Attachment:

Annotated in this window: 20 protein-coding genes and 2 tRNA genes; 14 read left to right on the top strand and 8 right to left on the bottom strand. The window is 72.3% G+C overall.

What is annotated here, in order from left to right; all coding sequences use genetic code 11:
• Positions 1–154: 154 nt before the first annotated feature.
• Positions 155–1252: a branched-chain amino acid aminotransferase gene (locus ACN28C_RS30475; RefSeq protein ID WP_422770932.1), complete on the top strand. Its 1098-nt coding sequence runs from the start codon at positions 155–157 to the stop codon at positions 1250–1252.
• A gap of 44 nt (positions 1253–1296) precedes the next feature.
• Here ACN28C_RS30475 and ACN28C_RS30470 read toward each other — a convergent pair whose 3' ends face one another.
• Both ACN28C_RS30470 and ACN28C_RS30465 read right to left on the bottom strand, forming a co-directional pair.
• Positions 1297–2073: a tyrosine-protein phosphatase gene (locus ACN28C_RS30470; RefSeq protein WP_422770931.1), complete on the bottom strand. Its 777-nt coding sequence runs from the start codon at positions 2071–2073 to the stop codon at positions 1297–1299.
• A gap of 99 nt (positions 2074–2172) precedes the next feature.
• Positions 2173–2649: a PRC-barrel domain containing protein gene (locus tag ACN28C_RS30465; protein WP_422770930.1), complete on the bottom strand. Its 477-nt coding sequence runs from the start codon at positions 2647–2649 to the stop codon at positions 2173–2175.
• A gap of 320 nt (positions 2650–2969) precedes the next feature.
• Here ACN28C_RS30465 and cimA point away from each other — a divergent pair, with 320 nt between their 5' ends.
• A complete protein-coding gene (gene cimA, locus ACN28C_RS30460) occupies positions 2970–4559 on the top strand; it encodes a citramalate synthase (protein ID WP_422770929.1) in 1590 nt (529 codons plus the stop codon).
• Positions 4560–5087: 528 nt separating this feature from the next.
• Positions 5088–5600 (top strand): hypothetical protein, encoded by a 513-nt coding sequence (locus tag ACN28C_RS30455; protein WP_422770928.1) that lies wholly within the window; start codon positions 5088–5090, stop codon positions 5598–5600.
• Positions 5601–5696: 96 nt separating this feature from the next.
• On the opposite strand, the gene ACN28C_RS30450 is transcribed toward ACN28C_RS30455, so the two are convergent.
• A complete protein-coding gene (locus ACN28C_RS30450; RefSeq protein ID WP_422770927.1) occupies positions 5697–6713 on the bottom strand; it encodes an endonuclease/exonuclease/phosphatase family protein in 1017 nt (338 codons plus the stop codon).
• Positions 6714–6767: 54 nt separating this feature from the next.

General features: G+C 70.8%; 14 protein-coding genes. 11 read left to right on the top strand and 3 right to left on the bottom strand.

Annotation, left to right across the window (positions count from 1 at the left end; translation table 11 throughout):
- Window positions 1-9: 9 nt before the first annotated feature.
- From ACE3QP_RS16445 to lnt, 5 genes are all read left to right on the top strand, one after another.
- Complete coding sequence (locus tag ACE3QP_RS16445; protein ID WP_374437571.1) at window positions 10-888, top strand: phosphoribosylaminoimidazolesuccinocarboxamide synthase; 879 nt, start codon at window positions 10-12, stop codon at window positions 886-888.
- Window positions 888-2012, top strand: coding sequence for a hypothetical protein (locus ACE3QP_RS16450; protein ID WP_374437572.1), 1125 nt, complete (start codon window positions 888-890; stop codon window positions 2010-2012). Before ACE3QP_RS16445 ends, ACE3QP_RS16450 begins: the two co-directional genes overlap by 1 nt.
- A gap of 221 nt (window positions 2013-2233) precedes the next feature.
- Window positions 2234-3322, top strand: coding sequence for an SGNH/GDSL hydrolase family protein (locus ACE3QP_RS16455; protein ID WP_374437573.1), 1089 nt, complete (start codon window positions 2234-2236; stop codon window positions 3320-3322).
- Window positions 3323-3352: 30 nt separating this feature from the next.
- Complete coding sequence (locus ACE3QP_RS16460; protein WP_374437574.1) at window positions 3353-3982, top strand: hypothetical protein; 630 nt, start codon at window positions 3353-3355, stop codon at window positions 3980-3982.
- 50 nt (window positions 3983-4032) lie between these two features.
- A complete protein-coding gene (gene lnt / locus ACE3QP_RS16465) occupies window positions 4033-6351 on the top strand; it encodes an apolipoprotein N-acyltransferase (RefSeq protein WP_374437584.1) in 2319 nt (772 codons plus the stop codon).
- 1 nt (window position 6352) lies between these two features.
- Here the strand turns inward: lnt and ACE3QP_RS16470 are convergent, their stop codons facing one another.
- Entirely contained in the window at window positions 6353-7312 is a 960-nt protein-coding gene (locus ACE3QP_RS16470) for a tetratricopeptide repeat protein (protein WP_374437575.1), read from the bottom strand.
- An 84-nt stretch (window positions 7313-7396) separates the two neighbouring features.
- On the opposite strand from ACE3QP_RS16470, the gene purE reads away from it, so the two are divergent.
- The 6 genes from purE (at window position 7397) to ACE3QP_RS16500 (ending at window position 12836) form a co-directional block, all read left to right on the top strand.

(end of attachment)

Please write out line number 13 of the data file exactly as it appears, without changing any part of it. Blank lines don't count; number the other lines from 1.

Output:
• A complete protein-coding gene (gene cimA, locus ACN28C_RS30460) occupies positions 2970–4559 on the top strand; it encodes a citramalate synthase (protein ID WP_422770929.1) in 1590 nt (529 codons plus the stop codon).